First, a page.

Sensex closed on March 23rd 2020 at 25,981.24 a fall of -13.15% the biggest intraday fall in its history. The previous highest was -12.77% on 28th April 1992. Long-term SIP returns (before tax!) in the NIfty have crashed well below fixed income returns. This market crash continues to teach capital market participants new lessons with each passing day.
If you are worried (as you should be) about the ongoing crash there here is a FAQ: Should we exit from equity mutual funds now to prevent further loss? We reported earlier that the Sensex lost 30% twice as fast as 2008 crash! This is the graph updated as on 23rd March. We have now witnessed the fastest/quickest fall of 37%
A SIP started ten years ago in the Nifty (excluding expenses and tax!) would appear as below.
XIRR of NIfty (incl dividends) as on 23rd March 2020 2.33%.
Remove expenses it would be about 2% or so (if we project using HDFC Nifty Index regular plan, the XIRR would be 1.69%, Direct plan should be at least 0.5% better)
Regular readers may recall we had simulated how a long-term SIP will fall after a market crash in March 2019: Mutual Fund SIPs Do Not Reduce Risk! Beware of Misinformation. Now investors have a practical example which significantly steeper!
A SIP started 14 years would have grown like this.
XIRR of NIfty (incl dividends) as on 23rd March 2020 4.91%.
Remove expenses it would be about 4% or so (if we project using HDFC Nifty Index regular plan, the XIRR would be 3.76%, Direct plan should be at least 0.5% better).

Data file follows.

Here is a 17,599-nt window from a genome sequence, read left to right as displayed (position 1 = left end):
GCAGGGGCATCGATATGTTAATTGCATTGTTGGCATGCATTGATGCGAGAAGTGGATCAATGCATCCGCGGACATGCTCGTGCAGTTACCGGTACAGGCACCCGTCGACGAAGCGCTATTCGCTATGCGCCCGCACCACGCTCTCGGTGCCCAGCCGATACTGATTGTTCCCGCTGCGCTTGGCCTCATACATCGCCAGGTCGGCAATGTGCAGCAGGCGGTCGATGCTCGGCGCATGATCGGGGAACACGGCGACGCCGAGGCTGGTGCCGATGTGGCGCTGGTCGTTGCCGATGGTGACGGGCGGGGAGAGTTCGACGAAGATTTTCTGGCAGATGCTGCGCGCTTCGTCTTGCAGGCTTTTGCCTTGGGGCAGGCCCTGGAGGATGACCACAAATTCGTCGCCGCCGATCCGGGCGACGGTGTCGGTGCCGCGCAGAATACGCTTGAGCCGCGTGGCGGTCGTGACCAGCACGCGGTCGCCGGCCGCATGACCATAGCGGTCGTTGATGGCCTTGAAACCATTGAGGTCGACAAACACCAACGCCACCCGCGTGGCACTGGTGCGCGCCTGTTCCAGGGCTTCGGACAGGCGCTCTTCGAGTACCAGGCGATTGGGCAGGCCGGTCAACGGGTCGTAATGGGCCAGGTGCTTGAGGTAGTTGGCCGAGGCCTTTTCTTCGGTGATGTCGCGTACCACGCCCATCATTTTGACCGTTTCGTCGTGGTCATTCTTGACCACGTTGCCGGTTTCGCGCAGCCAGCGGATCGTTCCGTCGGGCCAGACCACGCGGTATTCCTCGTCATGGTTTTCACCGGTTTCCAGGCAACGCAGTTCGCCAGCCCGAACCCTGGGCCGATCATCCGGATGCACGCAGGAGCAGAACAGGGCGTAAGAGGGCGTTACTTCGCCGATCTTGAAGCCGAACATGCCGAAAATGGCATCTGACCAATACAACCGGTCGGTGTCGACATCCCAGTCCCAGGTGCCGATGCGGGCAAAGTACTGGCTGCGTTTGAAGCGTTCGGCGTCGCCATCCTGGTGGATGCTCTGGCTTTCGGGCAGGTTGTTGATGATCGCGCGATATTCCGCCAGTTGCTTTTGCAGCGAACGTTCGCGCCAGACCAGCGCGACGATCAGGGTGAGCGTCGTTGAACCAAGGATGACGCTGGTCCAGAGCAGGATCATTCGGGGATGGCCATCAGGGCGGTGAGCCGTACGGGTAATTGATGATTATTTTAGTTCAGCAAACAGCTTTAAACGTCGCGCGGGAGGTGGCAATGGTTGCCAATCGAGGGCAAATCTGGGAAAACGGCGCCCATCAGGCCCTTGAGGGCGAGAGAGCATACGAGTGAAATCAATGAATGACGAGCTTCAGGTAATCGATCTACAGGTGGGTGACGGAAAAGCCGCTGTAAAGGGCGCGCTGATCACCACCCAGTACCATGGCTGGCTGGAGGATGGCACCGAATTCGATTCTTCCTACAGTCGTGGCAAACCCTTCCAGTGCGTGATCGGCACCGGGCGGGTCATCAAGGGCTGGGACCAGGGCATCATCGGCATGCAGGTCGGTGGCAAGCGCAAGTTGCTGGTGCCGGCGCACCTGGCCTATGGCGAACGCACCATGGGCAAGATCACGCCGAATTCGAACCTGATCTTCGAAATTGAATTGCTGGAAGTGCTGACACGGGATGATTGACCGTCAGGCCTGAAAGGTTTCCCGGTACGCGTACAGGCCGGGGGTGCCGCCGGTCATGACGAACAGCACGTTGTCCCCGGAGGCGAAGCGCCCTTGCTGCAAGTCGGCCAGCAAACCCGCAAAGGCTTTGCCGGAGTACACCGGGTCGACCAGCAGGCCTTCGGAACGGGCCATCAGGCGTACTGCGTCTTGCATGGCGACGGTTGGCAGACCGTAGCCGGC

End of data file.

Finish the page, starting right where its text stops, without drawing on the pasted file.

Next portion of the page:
What should investors do now? Stop believing what sales guys tell you and blindly believe a SIP would average risk. The standard example I give is filling a bucket with mugs of water. The mug of water is your SIP monthly instalment. The bucket is your total investment. Soon the bucket would fill significantly.
Sadly the bucket is not stable. It moves about because of market forces and sometimes like the past few days it would shake so violently it would not matter much if your next mug of water hits the bucket at a lower level.
The best way to manage risk in your portfolio is by having a target corpus and reduce equity exposure continuously and progressively so that you can get close to your desired corpus regardless of market ups and downs.
People say we should not panic and not act emotionally at these times. Humans cannot get rid of emotions. Emotions can be used to tackle market fall provided we are emotional about the right things. To be continued.
The post After biggest intraday fall: 10-year Nifty SIP Return is 2.3%, 14-year SIP Return is 5% appeared first on freefincal.